David Waggonner is a New Orleans-based architect who works closely with Dutch urban planners as he tries to prevent the horrors of Katrina from reoccurring in his city. About a year ago, I had a phone call with Waggonner while my application was under review and completely out of my control. Although a significant amount of time has passed, I think about that phone call often. He spoke about his work with enthusiasm. His passion for addressing the risks cities face inspired me. Writing this 50% report, a remark he made—in his soft-spoken and amiable southern drawl—came to mind: “You know, the problem with starting in the Netherlands is that it’s like eating the icing off the cake. You’re doing the best part first.”

After the Netherlands—where flood protection is built so flawlessly into the cityscape its presence goes unnoticed by the majority of Dutchmen—anywhere could be seen as a letdown. The Dutch have been managing water for 800 years; Argentina has only been a country since the end of the 19th century. There aren’t architects and planners thinking about climate adaptation; there is no flood protection infrastructure to sketch.

That does not mean that I haven’t had an important three months here. I’ve learned heaps about a new country, a new culture, and a new a city. It’s been a powerful experience. In fact, spending time here only complicated and expanded my insights on the intersection of cities and climate.  Living in Buenos Aires has reinforced the notion that there is no universal solution to these climate problems; the problems that need to be addressed are as diverse as the geography, cultures, and histories of the cities themselves.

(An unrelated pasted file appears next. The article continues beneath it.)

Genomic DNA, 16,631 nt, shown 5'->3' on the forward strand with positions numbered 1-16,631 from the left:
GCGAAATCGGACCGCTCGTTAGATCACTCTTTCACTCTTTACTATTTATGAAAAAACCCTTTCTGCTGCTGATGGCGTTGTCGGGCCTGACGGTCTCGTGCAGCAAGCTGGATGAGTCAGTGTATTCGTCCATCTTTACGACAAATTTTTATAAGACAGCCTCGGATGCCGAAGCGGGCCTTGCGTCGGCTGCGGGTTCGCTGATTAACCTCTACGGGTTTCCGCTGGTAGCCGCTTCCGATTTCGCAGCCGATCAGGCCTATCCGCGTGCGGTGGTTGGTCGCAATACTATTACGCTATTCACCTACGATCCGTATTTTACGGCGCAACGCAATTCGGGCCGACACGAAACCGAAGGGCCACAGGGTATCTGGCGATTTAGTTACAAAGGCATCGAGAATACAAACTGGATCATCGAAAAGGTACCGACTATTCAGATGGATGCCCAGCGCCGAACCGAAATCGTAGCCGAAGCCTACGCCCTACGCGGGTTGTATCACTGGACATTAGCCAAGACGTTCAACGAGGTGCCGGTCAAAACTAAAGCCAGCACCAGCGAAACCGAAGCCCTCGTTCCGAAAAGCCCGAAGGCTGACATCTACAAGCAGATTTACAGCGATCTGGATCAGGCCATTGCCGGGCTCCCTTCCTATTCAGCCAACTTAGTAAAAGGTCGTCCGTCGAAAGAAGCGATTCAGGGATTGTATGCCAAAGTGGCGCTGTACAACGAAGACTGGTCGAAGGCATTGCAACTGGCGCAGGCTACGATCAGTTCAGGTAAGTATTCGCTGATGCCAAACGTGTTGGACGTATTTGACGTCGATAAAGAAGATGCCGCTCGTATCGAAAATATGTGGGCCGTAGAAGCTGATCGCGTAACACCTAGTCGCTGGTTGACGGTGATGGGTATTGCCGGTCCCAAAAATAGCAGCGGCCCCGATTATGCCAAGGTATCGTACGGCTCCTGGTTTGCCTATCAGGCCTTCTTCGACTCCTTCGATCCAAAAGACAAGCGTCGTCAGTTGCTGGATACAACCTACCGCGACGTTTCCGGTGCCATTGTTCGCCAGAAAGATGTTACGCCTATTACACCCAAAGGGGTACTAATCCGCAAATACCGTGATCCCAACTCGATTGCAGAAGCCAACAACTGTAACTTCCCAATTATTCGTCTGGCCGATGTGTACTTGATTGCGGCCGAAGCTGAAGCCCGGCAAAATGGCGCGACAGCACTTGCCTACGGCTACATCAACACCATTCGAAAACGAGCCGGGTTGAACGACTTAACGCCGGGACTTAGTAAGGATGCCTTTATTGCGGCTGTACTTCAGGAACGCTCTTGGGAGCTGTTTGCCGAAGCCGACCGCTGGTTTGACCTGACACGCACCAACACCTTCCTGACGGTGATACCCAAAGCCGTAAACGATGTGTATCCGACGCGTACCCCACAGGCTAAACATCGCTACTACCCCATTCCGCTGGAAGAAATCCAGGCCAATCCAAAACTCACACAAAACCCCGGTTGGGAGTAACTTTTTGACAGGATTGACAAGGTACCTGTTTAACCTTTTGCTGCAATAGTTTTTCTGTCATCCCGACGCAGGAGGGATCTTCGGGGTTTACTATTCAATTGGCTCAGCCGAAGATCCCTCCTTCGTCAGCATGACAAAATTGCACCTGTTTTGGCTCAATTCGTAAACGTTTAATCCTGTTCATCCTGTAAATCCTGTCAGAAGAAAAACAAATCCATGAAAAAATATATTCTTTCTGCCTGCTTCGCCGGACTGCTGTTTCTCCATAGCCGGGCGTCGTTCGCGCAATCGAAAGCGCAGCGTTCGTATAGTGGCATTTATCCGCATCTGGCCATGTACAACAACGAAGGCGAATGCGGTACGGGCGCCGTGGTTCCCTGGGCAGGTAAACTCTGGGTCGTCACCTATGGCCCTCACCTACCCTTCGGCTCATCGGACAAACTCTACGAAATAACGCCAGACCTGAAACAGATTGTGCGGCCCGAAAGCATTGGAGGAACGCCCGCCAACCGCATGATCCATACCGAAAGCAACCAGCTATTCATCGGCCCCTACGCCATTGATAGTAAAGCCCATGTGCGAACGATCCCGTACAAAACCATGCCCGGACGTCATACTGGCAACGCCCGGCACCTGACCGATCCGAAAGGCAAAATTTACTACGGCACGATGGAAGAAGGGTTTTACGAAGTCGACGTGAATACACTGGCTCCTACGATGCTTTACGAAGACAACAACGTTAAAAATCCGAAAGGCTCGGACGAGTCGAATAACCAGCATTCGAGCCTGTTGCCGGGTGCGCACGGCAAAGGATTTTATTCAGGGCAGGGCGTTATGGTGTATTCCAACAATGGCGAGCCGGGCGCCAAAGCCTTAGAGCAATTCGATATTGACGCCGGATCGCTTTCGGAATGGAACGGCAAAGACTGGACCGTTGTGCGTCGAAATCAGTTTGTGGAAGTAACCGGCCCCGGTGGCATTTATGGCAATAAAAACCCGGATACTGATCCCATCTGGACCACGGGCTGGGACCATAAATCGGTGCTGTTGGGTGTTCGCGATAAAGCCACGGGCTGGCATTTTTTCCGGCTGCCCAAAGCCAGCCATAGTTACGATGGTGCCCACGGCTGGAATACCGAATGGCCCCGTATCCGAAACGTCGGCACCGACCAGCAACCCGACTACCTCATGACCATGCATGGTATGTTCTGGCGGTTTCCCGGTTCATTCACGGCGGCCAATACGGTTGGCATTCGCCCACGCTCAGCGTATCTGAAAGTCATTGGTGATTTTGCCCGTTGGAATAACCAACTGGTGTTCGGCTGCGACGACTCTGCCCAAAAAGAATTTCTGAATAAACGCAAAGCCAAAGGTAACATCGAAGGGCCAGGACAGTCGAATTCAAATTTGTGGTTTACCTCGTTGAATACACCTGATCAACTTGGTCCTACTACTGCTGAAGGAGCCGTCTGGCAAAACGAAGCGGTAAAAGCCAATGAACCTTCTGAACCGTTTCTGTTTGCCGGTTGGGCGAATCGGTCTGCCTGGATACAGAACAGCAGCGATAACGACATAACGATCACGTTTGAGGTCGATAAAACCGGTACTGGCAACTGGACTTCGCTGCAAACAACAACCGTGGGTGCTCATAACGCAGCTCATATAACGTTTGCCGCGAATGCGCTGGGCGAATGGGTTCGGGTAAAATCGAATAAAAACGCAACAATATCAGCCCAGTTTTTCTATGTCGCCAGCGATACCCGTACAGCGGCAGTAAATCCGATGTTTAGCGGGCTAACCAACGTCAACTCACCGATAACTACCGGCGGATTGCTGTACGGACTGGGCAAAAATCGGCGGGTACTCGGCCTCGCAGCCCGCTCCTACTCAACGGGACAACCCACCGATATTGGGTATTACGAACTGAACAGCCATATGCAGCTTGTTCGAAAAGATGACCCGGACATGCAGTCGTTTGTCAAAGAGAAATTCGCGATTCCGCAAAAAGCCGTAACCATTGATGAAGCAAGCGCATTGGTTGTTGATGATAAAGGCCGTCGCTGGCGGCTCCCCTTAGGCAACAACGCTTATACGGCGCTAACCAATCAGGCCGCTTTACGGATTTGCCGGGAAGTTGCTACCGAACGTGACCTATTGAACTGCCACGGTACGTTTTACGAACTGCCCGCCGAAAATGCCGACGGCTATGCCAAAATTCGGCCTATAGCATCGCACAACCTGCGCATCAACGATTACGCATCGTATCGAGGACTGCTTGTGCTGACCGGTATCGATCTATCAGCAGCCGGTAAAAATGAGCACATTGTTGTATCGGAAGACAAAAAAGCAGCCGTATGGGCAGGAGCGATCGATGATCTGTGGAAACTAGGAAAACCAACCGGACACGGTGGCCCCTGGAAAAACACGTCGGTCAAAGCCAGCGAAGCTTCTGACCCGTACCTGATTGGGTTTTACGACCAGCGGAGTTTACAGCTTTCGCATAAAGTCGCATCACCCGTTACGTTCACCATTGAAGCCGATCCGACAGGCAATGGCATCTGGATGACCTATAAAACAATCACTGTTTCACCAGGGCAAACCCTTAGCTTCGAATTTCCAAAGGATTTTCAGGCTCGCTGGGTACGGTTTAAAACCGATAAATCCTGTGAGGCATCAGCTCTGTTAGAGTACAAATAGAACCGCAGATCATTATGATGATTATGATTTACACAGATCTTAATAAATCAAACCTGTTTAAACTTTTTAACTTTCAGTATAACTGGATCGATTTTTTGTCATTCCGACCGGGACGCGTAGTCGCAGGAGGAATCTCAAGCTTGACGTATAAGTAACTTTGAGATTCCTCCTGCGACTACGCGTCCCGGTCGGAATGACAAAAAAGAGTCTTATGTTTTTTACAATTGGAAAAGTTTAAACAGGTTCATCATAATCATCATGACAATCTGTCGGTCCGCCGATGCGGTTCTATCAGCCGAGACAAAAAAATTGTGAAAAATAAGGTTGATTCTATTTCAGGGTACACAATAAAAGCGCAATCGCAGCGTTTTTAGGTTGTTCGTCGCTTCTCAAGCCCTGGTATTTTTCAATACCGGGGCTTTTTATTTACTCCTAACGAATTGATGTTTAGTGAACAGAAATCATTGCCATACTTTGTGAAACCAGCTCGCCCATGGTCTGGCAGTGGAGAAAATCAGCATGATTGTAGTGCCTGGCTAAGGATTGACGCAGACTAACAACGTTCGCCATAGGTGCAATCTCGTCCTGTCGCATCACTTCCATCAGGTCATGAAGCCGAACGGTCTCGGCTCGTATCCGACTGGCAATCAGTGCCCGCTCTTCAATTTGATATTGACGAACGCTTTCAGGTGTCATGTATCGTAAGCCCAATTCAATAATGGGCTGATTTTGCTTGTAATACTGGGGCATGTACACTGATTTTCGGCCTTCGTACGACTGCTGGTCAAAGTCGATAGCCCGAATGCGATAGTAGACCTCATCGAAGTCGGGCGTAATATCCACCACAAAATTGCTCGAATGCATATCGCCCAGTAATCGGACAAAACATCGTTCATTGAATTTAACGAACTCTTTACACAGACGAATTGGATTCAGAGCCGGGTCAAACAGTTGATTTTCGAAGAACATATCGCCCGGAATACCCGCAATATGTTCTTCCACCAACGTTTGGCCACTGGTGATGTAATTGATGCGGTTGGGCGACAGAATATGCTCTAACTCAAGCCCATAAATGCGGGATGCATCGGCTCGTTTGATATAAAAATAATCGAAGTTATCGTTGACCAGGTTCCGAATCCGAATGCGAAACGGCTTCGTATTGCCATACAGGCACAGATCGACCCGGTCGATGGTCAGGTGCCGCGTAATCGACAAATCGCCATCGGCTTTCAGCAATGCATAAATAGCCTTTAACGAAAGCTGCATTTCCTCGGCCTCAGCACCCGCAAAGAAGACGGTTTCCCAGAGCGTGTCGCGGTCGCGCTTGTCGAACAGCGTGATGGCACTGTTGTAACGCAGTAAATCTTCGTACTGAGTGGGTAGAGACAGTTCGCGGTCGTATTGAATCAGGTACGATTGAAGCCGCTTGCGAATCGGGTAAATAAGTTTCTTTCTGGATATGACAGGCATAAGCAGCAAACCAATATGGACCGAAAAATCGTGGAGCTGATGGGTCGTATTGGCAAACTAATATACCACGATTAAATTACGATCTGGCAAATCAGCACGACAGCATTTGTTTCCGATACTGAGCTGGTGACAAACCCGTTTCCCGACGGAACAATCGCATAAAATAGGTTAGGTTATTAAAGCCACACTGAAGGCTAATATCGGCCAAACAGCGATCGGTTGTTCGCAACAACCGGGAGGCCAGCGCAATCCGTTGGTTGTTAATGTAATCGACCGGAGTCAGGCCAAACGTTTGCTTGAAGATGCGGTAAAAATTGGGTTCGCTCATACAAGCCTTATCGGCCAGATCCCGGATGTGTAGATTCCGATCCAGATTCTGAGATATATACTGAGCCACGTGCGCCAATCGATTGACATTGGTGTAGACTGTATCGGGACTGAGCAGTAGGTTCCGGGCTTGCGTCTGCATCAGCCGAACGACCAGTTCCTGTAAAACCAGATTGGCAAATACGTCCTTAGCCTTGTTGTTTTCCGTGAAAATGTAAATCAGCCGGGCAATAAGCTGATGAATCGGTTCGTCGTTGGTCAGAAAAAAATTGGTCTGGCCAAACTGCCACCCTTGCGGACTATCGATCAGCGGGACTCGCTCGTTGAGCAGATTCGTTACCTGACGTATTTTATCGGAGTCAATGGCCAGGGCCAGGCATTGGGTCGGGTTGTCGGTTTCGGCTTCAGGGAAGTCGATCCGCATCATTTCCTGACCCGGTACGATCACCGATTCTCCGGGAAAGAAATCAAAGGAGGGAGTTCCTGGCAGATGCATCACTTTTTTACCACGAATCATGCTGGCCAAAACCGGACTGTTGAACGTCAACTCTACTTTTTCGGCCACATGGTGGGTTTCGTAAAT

The Netherlands is the northernmost country I’m visiting and Argentina is the southernmost. In many regards, the two countries are just about as polarized on this issue as their geographies. The Dutch have implemented projects that protect their citizens for the risk of a once in 10,000 years flood event. The government of Argentina struggles to provide vast swaths of Buenos Aires with basic amenities like light and water.

The Argentine government has neglected to upgrade the city’s faulty power grid and supply does not nearly match the demand of the growing metropolis. The city has been struggling with power outages during one of the hottest summers on record. Many Porteños spent their Christmas and New Years holidays in the dark, boiling in 40-degree (Celsius) heat. Riots have ensued as a result. I’ve listened to the negative public opinion of the city’s direction; I’ve witnessed street blockages and the riots. Buenos Aires has showed me how climate problems can be exacerbated by government mismanagement.

Government inaction not only causes hot problems, but also wet ones. When it rains, water piles up on the curbside rather than flowing through the runoff sewers. The existing system hasn’t been updated since the 1960s.

To complicate these problems, Argentina has an unstable economy, and is tapering towards a financial crisis. How can Argentine citizens plan ahead and invest in climate adaptation, how can they pay a premium for risks that are predicted to occur in the next 50 years, if they are not able to save their income from one year to the next. Inflation rates are as high as 40%. Prices change every couple weeks. There’s a feeling of instability.